'Twitter blocks real Iranian accounts, overlooks US propaganda'

Iranian Foreign Minister Mohammad Javad Zarif says Twitter has blocked the accounts of "real Iranians" but overlooks the "regime change" propaganda spewing out of Washington.

 

Zarif made the remarks in a post on his official Twitter page on Sunday addressing Jack Patrick Dorsey, the co-founder and CEO of Twitter.

 

He said the accounts of real Iranians, including TV presenters and students, have been shuttered for allegedly being part of an "influence operation."

 

 

"How about looking at actual bots in Tirana used to prop up 'regime change' propaganda spewed out of DC?" the top Iranian diplomat asked, alluding to the anti-Iran terrorist Mujahedin-e Khalq Organization (MKO), whose members are currently based in Albanian capital city.

 

Back in August, Google removed 39 YouTube channels linked to the Iranian state broadcaster. Google terminated those accounts, along with six blogs on its Blogger service and 13 Google+ accounts linked with Iran. The move came after Twitter and Facebook also blocked hundreds of accounts on suspicion of possible ties with Iran.

The MKO has a dark history of assassinations and bombings against the Iranian government and nation. It notoriously sided with former Iraqi dictator, Saddam Hussein, in his eight-year war against Iran in the 1980s.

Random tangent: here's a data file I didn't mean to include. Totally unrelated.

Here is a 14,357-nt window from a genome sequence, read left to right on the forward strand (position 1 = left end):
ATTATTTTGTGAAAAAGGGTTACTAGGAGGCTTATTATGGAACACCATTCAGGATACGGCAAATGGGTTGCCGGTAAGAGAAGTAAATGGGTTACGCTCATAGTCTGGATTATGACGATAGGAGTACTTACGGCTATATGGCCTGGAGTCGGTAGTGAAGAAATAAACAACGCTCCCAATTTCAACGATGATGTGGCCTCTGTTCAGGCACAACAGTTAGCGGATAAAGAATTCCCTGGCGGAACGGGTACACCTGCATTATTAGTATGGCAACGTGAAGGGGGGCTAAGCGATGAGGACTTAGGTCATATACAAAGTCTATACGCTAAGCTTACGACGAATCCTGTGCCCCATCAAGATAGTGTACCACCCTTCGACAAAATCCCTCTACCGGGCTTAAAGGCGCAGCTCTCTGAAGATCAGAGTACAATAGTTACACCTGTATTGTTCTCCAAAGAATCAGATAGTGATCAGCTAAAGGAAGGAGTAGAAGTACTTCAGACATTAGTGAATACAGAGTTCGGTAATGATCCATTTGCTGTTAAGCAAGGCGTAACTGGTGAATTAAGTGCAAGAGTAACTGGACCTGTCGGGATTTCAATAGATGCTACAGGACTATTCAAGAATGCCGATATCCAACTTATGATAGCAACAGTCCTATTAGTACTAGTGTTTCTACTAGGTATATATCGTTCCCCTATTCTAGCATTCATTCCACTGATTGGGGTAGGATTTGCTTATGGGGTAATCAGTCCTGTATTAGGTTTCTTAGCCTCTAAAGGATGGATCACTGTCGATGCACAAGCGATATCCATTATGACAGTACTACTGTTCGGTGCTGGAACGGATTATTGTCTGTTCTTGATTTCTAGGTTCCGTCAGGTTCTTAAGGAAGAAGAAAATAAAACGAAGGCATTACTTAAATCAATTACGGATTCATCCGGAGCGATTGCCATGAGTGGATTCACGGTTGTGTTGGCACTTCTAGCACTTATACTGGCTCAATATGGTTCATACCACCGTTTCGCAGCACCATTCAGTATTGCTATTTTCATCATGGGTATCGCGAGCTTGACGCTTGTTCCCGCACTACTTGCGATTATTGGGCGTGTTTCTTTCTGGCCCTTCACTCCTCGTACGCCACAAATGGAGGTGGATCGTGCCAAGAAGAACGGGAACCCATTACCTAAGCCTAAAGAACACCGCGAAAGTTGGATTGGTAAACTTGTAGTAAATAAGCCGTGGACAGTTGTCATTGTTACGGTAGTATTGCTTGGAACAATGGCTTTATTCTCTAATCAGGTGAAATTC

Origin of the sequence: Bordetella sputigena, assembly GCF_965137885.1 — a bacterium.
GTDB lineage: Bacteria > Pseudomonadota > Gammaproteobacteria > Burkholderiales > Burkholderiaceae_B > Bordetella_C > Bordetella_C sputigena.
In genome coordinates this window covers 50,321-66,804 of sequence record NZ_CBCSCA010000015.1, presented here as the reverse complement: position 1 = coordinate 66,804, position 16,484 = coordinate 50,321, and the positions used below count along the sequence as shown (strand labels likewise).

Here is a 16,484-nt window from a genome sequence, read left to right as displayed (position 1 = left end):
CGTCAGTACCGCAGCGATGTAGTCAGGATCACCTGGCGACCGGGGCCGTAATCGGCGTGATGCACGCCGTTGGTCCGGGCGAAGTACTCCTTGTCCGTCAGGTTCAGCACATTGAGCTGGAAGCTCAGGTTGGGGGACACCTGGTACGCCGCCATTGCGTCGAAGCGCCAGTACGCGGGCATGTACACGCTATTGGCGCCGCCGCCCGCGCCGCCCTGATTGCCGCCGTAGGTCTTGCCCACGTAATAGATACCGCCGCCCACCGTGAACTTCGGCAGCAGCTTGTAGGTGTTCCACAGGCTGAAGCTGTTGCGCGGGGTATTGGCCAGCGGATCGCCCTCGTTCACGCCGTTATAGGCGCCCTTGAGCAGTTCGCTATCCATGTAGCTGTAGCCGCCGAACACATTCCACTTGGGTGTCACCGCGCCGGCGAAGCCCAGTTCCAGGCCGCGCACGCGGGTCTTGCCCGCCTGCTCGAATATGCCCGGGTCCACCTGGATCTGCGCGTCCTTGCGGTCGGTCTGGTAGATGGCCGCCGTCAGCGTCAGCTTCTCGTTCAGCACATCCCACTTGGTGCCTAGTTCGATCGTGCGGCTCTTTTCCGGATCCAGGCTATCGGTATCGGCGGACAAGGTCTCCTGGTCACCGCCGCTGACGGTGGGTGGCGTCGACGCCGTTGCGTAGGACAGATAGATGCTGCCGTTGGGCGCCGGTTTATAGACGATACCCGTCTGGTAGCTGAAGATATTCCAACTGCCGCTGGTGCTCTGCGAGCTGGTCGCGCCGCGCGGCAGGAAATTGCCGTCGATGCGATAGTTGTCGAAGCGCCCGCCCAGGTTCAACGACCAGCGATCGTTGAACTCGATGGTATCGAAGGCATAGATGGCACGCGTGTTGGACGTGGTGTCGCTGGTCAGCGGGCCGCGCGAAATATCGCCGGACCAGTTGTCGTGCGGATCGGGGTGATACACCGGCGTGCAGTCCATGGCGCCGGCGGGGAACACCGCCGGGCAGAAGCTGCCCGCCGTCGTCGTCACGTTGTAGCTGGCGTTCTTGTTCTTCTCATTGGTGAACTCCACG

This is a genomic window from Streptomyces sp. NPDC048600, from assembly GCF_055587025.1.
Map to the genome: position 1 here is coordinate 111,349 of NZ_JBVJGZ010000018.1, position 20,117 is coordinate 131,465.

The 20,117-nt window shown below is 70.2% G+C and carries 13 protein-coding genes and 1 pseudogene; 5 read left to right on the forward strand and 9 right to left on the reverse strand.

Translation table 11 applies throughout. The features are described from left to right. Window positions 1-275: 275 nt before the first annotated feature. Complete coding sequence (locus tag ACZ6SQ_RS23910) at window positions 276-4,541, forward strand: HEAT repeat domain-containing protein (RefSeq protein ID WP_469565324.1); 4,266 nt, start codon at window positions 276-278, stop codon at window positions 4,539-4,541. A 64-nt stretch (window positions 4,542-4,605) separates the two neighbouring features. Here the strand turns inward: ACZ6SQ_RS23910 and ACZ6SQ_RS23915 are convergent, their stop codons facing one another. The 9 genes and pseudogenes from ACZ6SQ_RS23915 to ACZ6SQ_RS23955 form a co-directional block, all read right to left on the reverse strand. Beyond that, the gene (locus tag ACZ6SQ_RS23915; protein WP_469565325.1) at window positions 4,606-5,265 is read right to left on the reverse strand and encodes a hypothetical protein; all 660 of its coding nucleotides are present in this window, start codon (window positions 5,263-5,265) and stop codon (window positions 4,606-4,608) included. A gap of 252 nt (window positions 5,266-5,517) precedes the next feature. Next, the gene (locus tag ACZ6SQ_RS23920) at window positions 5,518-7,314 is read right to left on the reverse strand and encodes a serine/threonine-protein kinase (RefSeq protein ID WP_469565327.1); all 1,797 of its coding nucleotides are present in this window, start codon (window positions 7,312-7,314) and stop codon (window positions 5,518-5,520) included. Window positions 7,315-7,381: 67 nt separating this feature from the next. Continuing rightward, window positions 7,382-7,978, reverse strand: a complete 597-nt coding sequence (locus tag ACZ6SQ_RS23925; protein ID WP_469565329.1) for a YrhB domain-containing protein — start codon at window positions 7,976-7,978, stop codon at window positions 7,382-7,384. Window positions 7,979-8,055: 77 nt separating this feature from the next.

The group has been behind most of the terrorist attacks, which have claimed the lives of nearly 17,000 Iranians since the victory of the Islamic Revolution in Iran in 1979.

 

Initially designated as a terrorist organization by Europe and the US, the group has established close links with Western political parties.

 

In recent years, several media reports have emerged about top political figures in the US and Europe receiving money from the MKO to speak favorably of the terrorist group.

 

In September 2016, the last remaining members of the terrorist group were relocated from Camp Liberty (Hurriya), a former US military base near the Iraqi capital Baghdad, to Albania.

 

Iraq had long urged MKO remnants to leave the country, but a complete eviction of the terrorists had been hampered as a result of the US and European countries' support for the group.


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